Takeda’s Dengue Vaccine Candidate Associated with Reduced Incidence of Dengue in Children and Adolescents; New 18-Month Interim Phase 2 Data Published in The Lancet Infectious Diseases
Takeda Pharmaceutical Company Limited (TSE: 4502), (“Takeda”) today announcedthat data from an 18-month interim analysis of the ongoing Phase 2 DEN-204 trial of its live, attenuated tetravalent dengue vaccine candidate, TAK-003 (also referred to as TDV), have been published in The Lancet Infectious Diseases. The results of this interim analysis, a pre-planned evaluation of data from an ongoing trial, show that TAK-003 is associated with a reduction in the incidence of dengue in children and adolescents.1 These data were also presented today at the American Society of Tropical Medicine and Hygiene Annual Meeting.3 Phase 3 data are required to confirm these findings.
The Phase 2 DEN-204 trial is ongoing and evaluating the safety and immunogenicity of TAK-003 in 1,794 children and adolescents ages 2 through 17 living in dengue-endemic areas (the Dominican Republic, Panama and the Philippines). The primary objective of the trial is to assess the vaccine-induced antibody levels to all four types of dengue virus following different vaccine schedules.4 Trial participants received either one primary dose of TAK-003, two primary doses of TAK-003 administered three months apart, one primary dose of TAK-003 followed by a booster dose one year later, or a placebo.1 Febrile surveillance and assessment of safety and immunogenicity will continue through the 48-month study period of the trial.1
These interim results showed:1
- In the safety set (the group of participants who received at least one dose of TAK-003 or placebo), children and adolescents who received TAK-003 had a relative risk of symptomatic dengue of 0.29 (95% CI: 0.13–0.72) compared to children and adolescents in the placebo control group. Incidence of dengue was a pre-specified secondary endpoint of the analysis.1
- TAK-003 was found to be safe and well-tolerated in terms of solicited local reactions and systemic adverse events, relative to the placebo control group. This is consistent with data from previous Phase 1 and 2 studies.1
- The immune response against all four dengue serotypes was durable across all vaccinated groups, with antibody levels persisting out to 18 months regardless of vaccine schedule or previous exposure to the dengue virus.1
- There was limited difference in geometric mean titers (GMTs) and seropositivity rates between those who received one primary dose and those who received two primary doses three months apart, regardless of serostatus. However, importantly, in participants who were seronegative at baseline, a second dose given at Month 3 improved the tetravalent seropositivity rate at Month 6 to 86%, compared to 69% in the one-dose group.1 A booster dose at Month 12 resulted in a 100% tetravalent seropositivity rate at Month 13 in participants who were seronegative at baseline.1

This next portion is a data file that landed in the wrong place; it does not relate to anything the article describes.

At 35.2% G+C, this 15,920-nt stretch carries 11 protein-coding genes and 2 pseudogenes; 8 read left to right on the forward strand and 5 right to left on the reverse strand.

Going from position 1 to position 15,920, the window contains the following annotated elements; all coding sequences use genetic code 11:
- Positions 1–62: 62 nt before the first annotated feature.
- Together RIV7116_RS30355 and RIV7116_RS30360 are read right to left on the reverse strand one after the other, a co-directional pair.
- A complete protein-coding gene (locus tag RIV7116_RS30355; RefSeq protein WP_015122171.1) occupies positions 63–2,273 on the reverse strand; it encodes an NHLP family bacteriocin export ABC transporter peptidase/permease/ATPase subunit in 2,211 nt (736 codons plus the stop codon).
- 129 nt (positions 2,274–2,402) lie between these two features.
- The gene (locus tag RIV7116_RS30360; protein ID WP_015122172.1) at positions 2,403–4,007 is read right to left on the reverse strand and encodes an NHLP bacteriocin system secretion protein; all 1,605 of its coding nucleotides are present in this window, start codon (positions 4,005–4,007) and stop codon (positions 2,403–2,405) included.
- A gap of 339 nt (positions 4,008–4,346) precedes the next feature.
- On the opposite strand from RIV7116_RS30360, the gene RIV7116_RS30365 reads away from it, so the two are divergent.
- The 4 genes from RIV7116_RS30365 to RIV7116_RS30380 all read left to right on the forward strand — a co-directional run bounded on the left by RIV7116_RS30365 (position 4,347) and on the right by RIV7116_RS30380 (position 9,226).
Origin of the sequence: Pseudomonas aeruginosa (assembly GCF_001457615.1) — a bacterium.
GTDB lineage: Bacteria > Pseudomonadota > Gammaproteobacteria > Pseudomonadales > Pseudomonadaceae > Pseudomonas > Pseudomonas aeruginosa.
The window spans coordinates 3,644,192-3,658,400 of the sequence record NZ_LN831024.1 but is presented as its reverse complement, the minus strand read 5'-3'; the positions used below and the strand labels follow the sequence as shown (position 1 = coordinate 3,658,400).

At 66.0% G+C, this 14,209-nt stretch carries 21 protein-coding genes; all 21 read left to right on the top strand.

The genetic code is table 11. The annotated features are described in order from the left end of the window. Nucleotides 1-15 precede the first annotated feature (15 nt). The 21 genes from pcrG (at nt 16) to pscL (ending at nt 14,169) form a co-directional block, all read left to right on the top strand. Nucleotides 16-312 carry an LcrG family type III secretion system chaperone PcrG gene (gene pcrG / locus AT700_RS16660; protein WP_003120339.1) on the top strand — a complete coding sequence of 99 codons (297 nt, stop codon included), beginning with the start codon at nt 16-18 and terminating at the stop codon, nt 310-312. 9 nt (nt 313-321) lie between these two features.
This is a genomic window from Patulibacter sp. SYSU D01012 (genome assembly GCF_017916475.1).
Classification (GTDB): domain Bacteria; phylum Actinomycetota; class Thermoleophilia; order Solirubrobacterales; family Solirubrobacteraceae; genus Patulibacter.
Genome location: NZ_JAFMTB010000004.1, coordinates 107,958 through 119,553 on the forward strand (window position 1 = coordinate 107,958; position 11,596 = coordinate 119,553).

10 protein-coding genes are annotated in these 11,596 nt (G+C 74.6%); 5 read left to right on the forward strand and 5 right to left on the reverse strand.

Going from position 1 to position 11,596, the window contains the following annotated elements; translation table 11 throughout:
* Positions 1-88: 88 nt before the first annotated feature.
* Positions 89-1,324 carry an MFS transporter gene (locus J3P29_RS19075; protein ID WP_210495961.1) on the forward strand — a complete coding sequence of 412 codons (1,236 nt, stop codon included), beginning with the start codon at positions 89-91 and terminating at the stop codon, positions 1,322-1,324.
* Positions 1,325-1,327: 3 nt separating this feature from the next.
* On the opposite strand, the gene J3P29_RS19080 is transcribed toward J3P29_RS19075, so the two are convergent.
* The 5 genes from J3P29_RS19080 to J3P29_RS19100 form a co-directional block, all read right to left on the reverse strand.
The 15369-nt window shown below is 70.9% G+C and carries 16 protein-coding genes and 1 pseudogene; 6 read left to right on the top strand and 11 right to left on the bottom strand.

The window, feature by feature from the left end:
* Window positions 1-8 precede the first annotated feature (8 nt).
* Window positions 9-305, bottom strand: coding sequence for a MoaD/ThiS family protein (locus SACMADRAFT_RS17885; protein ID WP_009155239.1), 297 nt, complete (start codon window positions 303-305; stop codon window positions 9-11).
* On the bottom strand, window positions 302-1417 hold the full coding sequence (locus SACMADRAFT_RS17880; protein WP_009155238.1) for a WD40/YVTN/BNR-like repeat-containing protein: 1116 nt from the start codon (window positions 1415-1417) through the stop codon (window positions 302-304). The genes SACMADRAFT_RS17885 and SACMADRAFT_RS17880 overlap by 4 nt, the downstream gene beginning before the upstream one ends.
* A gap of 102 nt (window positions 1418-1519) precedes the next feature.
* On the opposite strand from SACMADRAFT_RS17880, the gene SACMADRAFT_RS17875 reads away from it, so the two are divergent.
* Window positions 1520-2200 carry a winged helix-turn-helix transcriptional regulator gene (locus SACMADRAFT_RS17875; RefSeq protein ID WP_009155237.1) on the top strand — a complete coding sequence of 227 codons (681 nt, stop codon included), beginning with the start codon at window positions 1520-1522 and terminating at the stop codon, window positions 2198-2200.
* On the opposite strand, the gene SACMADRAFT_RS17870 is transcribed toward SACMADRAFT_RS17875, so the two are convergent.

These findings support selection of a two-dose regimen, administered three months apart, for Takeda’s ongoing global pivotal Phase 3 efficacy trial. This regimen quickly achieves a high rate of response to all four dengue serotypes regardless of previous dengue exposure.1
“We are seeing an acceptable safety profile and sustained antibody responses out to 18 months in this trial. These data are an important step in the development of our dengue vaccine candidate,” said Derek Wallace, M.B.B.S., Global Dengue Program Lead at Takeda.1 “The reduced incidence of dengue in children and adolescents receiving TAK-003 is encouraging, however data from our ongoing Phase 3 efficacy trial, TIDES, are required to confirm these findings.”1
TAK-003 is currently under evaluation in the Tetravalent Immunization against Dengue Efficacy Study (TIDES), a large-scale Phase 3 efficacy trial being conducted in eight dengue-endemic countries.2 TIDES will build on DEN-204 and other previous studies in continuing to assess the tolerability, safety and immunogenicity of the vaccine against all four dengue serotypes in multiple age groups and to determine whether the vaccine helps prevent symptomatic dengue.2, 5, 6 Data from TIDES will be available in late 2018.2
About the Phase 2 DEN-204 Trial
The Phase 2 DEN-204 trial is a randomized, double-blind, placebo-controlled, multi-center trial designed to assess the safety and immunogenicity of either one- or two-dose schedules of TAK-003 in 1,794 healthy participants living in dengue-endemic areas (the Dominican Republic, Panama and the Philippines).7
Takeda’s tetravalent dengue vaccine candidate (TAK-003) is based on a live, attenuated dengue serotype 2 virus (DENV-2), which provides the genetic ‘backbone’ for all four vaccine viruses.8 Phase 1 and 2 data have supported progression into Phase 3 study, suggesting that TAK-003 is safe and well-tolerated in children and adolescents (no vaccine-related SAEs occurred and reactogenicity was limited) and induced immunogenicity against all four dengue serotypes, even in seronegative participants. 7, 9, 10, 11
Dengue is the fastest spreading mosquito-borne viral disease.12 Dengue is spread by Aedes aegypti and Aedes albopictus mosquitoes and is caused by any of four dengue virus serotypes, each of which can cause dengue fever or severe dengue.13, 14 The prevalence of individual serotypes varies across different geographies, countries, regions, seasons and over time.15, 16